Endangered species still facing threats from fishing, coastal development
By Summit Voice
SUMMIT COUNTY — Federal officials aren’t moving fast enough to protect critical habitat for endangered loggerhead sea turtles, according to conservation advocates, who hope to speed up the process with a lawsuit aimed at spurring the National Marine Fisheries Service to act sooner, rather than later.
According to the Center for Biological Diversity, critical habitat protection would help safeguard key nesting beaches as well as migratory and feeding areas in the oceans. The designation would also prohibit federal projects that would potentially destroy or harm these areas to ensure the conservation and recovery of imperiled sea turtles. Endangered species that benefit from protected critical habitat are twice as likely to show signs of recovery than those without it.
At stake are critical nesting beaches in Florida, as well as other areas in the Atlantic and Pacific oceans. The peninsular Florida population of loggerheads is one of only two with more than 10,000 individuals (the other being in Oman). But Florida beaches have experienced nearly a 40 percent decline in nesting since 1998, with minor rebounds in recent years.
According to the National Marine Fisheries Service, the greatest threat to loggerheads is from incidental capture in fishing gear, primarily in longlines and gillnets, but also in trawls, traps and pots, and dredges. Harvesting of loggerheads also still occurs in places, for example, in the Bahamas, Cuba, and Mexico, and is a serious and continuing threat to loggerhead recovery.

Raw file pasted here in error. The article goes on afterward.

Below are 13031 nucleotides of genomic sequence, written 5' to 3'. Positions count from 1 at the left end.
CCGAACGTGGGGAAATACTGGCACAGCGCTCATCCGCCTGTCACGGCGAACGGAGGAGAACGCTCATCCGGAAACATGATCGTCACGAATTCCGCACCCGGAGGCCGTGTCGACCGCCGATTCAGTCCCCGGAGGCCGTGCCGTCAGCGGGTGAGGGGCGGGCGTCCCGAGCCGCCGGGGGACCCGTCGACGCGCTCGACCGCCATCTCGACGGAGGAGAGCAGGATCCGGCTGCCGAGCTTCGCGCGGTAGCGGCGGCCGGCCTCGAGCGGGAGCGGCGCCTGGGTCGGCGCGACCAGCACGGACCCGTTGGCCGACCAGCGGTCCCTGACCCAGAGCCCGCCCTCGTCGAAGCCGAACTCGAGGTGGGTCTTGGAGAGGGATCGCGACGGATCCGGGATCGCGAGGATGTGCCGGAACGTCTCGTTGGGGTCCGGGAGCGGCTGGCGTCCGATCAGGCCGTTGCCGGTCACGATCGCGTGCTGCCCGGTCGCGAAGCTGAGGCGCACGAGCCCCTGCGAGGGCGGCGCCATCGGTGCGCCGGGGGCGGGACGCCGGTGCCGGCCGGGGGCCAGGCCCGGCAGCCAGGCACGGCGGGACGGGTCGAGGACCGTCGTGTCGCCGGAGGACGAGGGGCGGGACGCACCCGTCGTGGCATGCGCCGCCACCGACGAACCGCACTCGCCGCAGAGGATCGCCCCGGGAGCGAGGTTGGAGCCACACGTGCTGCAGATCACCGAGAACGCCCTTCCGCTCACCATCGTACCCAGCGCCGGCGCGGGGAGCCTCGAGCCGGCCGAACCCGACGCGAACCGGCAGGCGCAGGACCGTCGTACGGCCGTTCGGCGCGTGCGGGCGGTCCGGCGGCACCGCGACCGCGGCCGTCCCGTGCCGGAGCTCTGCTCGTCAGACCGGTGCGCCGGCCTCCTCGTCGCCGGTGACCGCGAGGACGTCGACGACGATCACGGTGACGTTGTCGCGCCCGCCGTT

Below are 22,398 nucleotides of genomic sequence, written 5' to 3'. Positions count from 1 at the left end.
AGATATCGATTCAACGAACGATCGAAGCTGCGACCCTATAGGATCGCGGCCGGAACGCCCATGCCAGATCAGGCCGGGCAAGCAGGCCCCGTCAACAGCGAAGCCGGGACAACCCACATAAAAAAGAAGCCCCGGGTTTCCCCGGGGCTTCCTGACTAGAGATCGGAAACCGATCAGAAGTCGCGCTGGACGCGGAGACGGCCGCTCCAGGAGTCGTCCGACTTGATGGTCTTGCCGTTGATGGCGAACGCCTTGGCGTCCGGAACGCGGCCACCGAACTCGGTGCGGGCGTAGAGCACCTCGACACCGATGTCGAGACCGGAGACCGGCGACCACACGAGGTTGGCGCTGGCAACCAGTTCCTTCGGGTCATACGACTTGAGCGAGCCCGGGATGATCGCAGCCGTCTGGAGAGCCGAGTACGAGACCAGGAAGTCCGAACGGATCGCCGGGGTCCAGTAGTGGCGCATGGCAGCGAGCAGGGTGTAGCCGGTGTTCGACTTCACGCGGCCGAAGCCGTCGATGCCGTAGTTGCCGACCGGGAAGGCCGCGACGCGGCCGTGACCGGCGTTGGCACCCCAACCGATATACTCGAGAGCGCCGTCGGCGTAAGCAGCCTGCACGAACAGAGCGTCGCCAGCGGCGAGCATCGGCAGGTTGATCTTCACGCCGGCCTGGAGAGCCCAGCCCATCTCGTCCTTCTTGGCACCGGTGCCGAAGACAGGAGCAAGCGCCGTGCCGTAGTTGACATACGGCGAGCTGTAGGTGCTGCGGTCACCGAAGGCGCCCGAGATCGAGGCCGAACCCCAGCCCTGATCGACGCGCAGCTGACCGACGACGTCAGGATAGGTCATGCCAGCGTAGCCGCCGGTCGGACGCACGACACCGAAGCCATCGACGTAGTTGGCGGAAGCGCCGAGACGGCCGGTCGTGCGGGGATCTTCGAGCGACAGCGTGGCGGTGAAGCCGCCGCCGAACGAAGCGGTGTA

Many local nesting beaches are protected at some level and often monitored by state wildlife agencies and volunteer networks. Federal biologists have worked with the fishing industry to reduce mortality, developing turtle excluder devices (TEDs) to reduce the mortality of sea turtles incidentally captured in shrimp trawl gear.
TEDs that are large enough to exclude even the largest sea turtles are now required in shrimp trawl nets. Since 1989, the U.S. has prohibited the importation of shrimp harvested in a manner that adversely affects sea turtles. The import ban does not apply to nations that have adopted sea turtle protection programs comparable to that of the U.S.
North Pacific loggerheads, which nest in Japan and cross the Pacific to feed along the coasts of Southern California and Mexico, have declined by at least 80 percent over the past decade.
Loggerheads grow up to 250 pounds and don’t reach sexual maturity until they’re about 35. Their powerful jaws enable them to feed on whelks and conchs. The species is circumglobal, found in all the worlds temperate oceans and seas, including the eastern Mediterranean. In the Atlantic, their range extends from Newfoundland all the way to Argentina.
“With the seas rising and development transforming our coasts and oceans, sea turtles don’t have many safe havens left to nest and feed,” said Catherine Kilduff, an attorney at the Center for Biological Diversity. “To save these amazing turtles, we have to identify and protect the places they live.”
“The Endangered Species Act is a safety net for species like loggerhead sea turtles that are on a path toward extinction,” said Beth Lowell, campaign director at Oceana. “By protecting the regions vital to their well-being, we can help rebuild plummeting sea turtle populations. The government is failing loggerhead sea turtles by delaying the designation of critical habitat.”
“Loggerheads on both coasts need robust protections from fisheries, oil spills and climate change to reverse their trajectory toward extinction,” said Teri Shore, program director at Turtle Island Restoration Network. “While awaiting the protections they deserve, loggerhead sea turtles continue to die, entangled in nets or hooked on longlines for swordfish and tuna.”
Click here for more information about loggerhead populations and to download the petitions.